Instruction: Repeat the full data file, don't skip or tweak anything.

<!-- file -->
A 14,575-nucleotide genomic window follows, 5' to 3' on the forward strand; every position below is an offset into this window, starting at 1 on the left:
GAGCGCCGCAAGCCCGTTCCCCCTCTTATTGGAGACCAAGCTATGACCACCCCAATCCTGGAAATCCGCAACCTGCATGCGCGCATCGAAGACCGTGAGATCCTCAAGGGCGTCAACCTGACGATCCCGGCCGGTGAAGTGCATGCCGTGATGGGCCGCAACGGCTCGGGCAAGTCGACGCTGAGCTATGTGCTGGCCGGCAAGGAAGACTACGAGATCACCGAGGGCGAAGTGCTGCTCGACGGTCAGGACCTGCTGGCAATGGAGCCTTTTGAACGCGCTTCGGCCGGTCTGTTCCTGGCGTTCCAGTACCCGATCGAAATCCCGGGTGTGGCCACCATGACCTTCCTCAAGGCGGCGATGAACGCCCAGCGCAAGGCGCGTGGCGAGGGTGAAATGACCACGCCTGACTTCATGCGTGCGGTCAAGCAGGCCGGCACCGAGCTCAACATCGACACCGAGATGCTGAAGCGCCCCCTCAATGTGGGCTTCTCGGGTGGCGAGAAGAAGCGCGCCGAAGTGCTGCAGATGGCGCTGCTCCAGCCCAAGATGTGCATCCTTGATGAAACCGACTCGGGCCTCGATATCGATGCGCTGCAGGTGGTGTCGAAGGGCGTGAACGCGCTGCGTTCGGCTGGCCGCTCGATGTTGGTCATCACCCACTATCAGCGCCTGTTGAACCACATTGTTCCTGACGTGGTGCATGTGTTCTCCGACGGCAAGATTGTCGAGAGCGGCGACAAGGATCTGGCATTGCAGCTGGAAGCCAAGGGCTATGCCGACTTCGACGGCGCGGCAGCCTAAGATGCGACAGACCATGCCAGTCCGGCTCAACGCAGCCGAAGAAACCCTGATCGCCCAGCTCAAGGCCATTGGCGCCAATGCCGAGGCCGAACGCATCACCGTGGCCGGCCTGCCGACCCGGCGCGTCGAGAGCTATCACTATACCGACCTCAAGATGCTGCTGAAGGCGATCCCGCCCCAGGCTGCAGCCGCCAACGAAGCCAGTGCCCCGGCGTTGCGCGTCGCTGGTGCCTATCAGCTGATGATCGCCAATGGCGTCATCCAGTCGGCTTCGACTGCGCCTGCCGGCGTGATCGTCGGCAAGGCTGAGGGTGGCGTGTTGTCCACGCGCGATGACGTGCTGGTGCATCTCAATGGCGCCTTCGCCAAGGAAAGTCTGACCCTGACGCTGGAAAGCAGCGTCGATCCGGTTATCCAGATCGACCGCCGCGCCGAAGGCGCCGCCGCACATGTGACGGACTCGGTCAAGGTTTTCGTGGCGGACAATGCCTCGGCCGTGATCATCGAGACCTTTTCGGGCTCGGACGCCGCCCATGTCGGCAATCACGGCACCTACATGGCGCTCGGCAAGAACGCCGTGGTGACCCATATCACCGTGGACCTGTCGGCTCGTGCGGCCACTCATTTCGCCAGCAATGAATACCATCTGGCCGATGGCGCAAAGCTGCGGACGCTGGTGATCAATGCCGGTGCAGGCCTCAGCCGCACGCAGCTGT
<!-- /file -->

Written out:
A 14,575-nucleotide genomic window follows, 5' to 3' on the forward strand; every position below is an offset into this window, starting at 1 on the left:
GAGCGCCGCAAGCCCGTTCCCCCTCTTATTGGAGACCAAGCTATGACCACCCCAATCCTGGAAATCCGCAACCTGCATGCGCGCATCGAAGACCGTGAGATCCTCAAGGGCGTCAACCTGACGATCCCGGCCGGTGAAGTGCATGCCGTGATGGGCCGCAACGGCTCGGGCAAGTCGACGCTGAGCTATGTGCTGGCCGGCAAGGAAGACTACGAGATCACCGAGGGCGAAGTGCTGCTCGACGGTCAGGACCTGCTGGCAATGGAGCCTTTTGAACGCGCTTCGGCCGGTCTGTTCCTGGCGTTCCAGTACCCGATCGAAATCCCGGGTGTGGCCACCATGACCTTCCTCAAGGCGGCGATGAACGCCCAGCGCAAGGCGCGTGGCGAGGGTGAAATGACCACGCCTGACTTCATGCGTGCGGTCAAGCAGGCCGGCACCGAGCTCAACATCGACACCGAGATGCTGAAGCGCCCCCTCAATGTGGGCTTCTCGGGTGGCGAGAAGAAGCGCGCCGAAGTGCTGCAGATGGCGCTGCTCCAGCCCAAGATGTGCATCCTTGATGAAACCGACTCGGGCCTCGATATCGATGCGCTGCAGGTGGTGTCGAAGGGCGTGAACGCGCTGCGTTCGGCTGGCCGCTCGATGTTGGTCATCACCCACTATCAGCGCCTGTTGAACCACATTGTTCCTGACGTGGTGCATGTGTTCTCCGACGGCAAGATTGTCGAGAGCGGCGACAAGGATCTGGCATTGCAGCTGGAAGCCAAGGGCTATGCCGACTTCGACGGCGCGGCAGCCTAAGATGCGACAGACCATGCCAGTCCGGCTCAACGCAGCCGAAGAAACCCTGATCGCCCAGCTCAAGGCCATTGGCGCCAATGCCGAGGCCGAACGCATCACCGTGGCCGGCCTGCCGACCCGGCGCGTCGAGAGCTATCACTATACCGACCTCAAGATGCTGCTGAAGGCGATCCCGCCCCAGGCTGCAGCCGCCAACGAAGCCAGTGCCCCGGCGTTGCGCGTCGCTGGTGCCTATCAGCTGATGATCGCCAATGGCGTCATCCAGTCGGCTTCGACTGCGCCTGCCGGCGTGATCGTCGGCAAGGCTGAGGGTGGCGTGTTGTCCACGCGCGATGACGTGCTGGTGCATCTCAATGGCGCCTTCGCCAAGGAAAGTCTGACCCTGACGCTGGAAAGCAGCGTCGATCCGGTTATCCAGATCGACCGCCGCGCCGAAGGCGCCGCCGCACATGTGACGGACTCGGTCAAGGTTTTCGTGGCGGACAATGCCTCGGCCGTGATCATCGAGACCTTTTCGGGCTCGGACGCCGCCCATGTCGGCAATCACGGCACCTACATGGCGCTCGGCAAGAACGCCGTGGTGACCCATATCACCGTGGACCTGTCGGCTCGTGCGGCCACTCATTTCGCCAGCAATGAATACCATCTGGCCGATGGCGCAAAGCTGCGGACGCTGGTGATCAATGCCGGTGCAGGCCTCAGCCGCACGCAGCTGT